Mayo Clinic doctors share what they have learned one year into the pandemic

We are now one year into the pandemic and leading doctors at the Mayo Clinic have learned a lot about what has worked and what needs to improve.

Dr. Andrew Badley is Mayo Clinic’s COVID-19 taskforce chair. He says one of the biggest discoveries they’ve made is that antibody treatments from therapies like convalescent plasma actually work.

He also marveled at the rate at which medical science has been able to control the disease.

"I grew up in the world of HIV," said Badley. "And in the world of HIV, to identify the virus, understand its molecular biology, test our first generation of agents and come up with drugs that work a little bit took a decade or so. That same process has occurred in less than a year for COVID."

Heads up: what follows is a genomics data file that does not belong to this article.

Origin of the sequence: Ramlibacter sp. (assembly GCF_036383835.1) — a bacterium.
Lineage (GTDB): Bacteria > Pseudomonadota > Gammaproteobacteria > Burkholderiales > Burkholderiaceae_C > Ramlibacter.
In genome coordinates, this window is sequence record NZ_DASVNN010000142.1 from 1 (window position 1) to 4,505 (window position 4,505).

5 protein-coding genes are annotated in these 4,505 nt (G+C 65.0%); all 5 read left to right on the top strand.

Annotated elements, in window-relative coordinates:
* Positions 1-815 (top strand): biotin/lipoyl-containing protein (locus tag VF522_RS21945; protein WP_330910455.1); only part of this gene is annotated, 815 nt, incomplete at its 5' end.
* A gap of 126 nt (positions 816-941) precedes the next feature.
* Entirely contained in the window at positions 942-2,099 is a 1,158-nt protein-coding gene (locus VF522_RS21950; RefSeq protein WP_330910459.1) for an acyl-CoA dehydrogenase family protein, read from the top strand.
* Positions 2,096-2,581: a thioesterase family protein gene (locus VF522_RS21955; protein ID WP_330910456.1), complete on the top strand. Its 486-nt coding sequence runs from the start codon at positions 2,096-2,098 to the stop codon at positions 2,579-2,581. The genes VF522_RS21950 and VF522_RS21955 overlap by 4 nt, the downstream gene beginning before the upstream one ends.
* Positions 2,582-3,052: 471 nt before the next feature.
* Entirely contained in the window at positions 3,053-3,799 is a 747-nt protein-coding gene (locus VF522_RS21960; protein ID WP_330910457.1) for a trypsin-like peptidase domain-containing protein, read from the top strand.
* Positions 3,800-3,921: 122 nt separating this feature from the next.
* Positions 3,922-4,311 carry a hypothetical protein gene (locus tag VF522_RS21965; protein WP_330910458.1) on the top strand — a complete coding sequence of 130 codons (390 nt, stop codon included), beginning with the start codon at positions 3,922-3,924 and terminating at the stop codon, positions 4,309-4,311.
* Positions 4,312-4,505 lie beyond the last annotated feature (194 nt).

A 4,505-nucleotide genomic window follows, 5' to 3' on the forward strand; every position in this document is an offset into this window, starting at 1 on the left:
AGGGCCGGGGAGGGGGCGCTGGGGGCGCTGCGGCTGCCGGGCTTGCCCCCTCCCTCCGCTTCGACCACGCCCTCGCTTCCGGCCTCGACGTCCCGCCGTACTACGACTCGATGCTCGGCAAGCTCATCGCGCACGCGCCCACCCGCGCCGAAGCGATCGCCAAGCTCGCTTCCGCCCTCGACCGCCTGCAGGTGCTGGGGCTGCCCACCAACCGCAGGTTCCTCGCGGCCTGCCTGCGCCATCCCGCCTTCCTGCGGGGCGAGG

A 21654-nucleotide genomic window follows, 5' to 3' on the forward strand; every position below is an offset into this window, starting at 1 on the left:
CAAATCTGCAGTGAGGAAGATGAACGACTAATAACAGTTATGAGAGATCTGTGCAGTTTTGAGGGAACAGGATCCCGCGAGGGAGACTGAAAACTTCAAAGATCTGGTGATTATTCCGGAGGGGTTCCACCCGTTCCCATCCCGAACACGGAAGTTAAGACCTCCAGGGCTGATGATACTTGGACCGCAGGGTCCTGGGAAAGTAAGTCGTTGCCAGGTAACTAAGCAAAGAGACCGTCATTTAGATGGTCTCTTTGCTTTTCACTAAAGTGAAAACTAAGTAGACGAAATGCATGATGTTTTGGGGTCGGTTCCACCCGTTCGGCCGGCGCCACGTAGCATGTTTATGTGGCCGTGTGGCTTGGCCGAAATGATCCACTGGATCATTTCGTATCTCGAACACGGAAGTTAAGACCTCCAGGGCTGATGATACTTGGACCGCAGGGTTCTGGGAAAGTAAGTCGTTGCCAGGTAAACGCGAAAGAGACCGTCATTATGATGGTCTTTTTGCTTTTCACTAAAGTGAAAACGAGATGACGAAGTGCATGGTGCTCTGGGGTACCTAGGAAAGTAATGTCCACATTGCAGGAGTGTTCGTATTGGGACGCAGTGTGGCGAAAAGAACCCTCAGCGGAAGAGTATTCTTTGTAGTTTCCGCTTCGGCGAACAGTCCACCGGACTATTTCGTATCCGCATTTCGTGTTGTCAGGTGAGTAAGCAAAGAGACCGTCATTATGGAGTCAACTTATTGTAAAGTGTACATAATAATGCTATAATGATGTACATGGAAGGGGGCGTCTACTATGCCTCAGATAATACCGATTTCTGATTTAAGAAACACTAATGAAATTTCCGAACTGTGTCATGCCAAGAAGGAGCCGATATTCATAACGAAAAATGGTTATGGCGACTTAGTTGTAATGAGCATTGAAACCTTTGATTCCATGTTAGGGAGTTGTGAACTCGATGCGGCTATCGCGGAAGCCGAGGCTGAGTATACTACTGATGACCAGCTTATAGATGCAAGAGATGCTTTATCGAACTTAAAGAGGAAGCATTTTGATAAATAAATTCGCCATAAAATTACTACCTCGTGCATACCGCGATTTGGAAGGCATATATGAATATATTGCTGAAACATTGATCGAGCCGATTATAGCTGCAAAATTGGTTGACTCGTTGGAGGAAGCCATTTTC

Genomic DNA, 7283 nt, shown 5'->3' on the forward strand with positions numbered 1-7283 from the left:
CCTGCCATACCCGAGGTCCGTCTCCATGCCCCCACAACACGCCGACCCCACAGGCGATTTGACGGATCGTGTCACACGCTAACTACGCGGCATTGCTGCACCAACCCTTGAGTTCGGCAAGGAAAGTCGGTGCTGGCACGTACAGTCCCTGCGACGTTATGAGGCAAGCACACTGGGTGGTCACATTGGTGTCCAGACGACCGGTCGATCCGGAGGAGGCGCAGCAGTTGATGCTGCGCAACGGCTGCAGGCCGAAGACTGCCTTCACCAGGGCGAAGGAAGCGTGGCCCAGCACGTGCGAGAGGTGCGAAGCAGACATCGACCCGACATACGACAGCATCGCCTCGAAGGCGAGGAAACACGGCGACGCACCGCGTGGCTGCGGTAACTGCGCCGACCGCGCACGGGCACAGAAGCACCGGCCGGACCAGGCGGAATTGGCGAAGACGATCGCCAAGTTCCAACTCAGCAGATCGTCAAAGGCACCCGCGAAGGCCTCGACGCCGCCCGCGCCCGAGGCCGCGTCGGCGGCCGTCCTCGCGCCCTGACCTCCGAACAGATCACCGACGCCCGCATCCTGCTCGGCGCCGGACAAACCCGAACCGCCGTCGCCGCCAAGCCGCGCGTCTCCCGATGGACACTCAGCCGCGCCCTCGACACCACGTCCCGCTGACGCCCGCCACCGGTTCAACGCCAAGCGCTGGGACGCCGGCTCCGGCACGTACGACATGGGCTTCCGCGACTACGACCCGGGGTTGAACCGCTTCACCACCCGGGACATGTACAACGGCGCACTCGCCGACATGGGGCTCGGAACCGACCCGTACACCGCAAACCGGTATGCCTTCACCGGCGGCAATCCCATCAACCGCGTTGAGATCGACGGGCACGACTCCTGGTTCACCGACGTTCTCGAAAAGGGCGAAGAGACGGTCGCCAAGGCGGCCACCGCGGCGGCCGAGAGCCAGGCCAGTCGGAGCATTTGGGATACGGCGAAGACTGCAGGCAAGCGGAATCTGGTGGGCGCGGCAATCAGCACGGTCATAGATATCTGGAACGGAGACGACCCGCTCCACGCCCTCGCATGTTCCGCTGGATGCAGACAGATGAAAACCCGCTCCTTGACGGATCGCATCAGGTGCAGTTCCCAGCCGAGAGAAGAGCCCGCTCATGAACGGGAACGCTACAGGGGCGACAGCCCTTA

Dr. Alyssa Chapital, of the Mayo Clinic Arizona, said she is optimistic about the healthcare system’s ability to treat the virus.

What Mayo has found is that the pandemic is more than just the virus. Because it has upended society, the pandemic has impacted people’s overall health.

"Cardiac outcomes, stroke risk and things like that," said Dr. Dacre Knight, of the Mayo Clinic Florida. "The screening tests that are not getting completed and also the mental health consequences that are so profound. So, in many ways, it is more than just a virus itself. And we have to keep thinking about that as we go into the future."

The biggest lesson they’ve learned, however, is how the virus has amplified societal disparities.

"How profound it is that social inequity kills people," he said. "It’s nothing short of that."

Dr. Badley says, going forward, we are going to continue to see new variants of the virus.

He says it will result in new cases, but he doesn’t see it changing the trajectory of the pandemic.